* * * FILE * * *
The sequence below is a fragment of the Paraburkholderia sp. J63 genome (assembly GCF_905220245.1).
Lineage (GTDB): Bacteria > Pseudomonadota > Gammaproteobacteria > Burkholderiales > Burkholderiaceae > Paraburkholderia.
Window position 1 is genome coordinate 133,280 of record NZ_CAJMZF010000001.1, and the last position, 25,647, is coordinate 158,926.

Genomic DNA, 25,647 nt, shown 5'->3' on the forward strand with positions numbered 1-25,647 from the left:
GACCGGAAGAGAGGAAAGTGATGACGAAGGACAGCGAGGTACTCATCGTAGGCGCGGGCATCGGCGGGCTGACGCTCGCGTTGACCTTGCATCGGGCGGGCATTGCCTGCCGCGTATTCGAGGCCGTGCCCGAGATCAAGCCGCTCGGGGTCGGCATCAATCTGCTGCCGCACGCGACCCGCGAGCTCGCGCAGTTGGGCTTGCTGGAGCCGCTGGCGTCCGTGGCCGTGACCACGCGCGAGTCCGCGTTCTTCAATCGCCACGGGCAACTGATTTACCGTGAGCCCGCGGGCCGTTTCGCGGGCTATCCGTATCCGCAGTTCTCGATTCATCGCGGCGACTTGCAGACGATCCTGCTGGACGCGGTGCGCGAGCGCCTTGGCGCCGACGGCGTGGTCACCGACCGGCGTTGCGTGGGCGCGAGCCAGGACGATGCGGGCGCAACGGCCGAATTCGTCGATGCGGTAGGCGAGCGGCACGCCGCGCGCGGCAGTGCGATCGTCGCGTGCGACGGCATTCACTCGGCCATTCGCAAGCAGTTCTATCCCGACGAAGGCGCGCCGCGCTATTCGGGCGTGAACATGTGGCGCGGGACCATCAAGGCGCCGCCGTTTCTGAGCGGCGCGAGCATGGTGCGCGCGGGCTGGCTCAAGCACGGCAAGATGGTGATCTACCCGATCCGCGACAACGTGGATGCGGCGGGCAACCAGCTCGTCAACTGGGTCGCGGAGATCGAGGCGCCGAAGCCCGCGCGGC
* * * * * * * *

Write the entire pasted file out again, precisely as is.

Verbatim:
The sequence below is a fragment of the Paraburkholderia sp. J63 genome (assembly GCF_905220245.1).
Lineage (GTDB): Bacteria > Pseudomonadota > Gammaproteobacteria > Burkholderiales > Burkholderiaceae > Paraburkholderia.
Window position 1 is genome coordinate 133,280 of record NZ_CAJMZF010000001.1, and the last position, 25,647, is coordinate 158,926.

Genomic DNA, 25,647 nt, shown 5'->3' on the forward strand with positions numbered 1-25,647 from the left:
GACCGGAAGAGAGGAAAGTGATGACGAAGGACAGCGAGGTACTCATCGTAGGCGCGGGCATCGGCGGGCTGACGCTCGCGTTGACCTTGCATCGGGCGGGCATTGCCTGCCGCGTATTCGAGGCCGTGCCCGAGATCAAGCCGCTCGGGGTCGGCATCAATCTGCTGCCGCACGCGACCCGCGAGCTCGCGCAGTTGGGCTTGCTGGAGCCGCTGGCGTCCGTGGCCGTGACCACGCGCGAGTCCGCGTTCTTCAATCGCCACGGGCAACTGATTTACCGTGAGCCCGCGGGCCGTTTCGCGGGCTATCCGTATCCGCAGTTCTCGATTCATCGCGGCGACTTGCAGACGATCCTGCTGGACGCGGTGCGCGAGCGCCTTGGCGCCGACGGCGTGGTCACCGACCGGCGTTGCGTGGGCGCGAGCCAGGACGATGCGGGCGCAACGGCCGAATTCGTCGATGCGGTAGGCGAGCGGCACGCCGCGCGCGGCAGTGCGATCGTCGCGTGCGACGGCATTCACTCGGCCATTCGCAAGCAGTTCTATCCCGACGAAGGCGCGCCGCGCTATTCGGGCGTGAACATGTGGCGCGGGACCATCAAGGCGCCGCCGTTTCTGAGCGGCGCGAGCATGGTGCGCGCGGGCTGGCTCAAGCACGGCAAGATGGTGATCTACCCGATCCGCGACAACGTGGATGCGGCGGGCAACCAGCTCGTCAACTGGGTCGCGGAGATCGAGGCGCCGAAGCCCGCGCGGC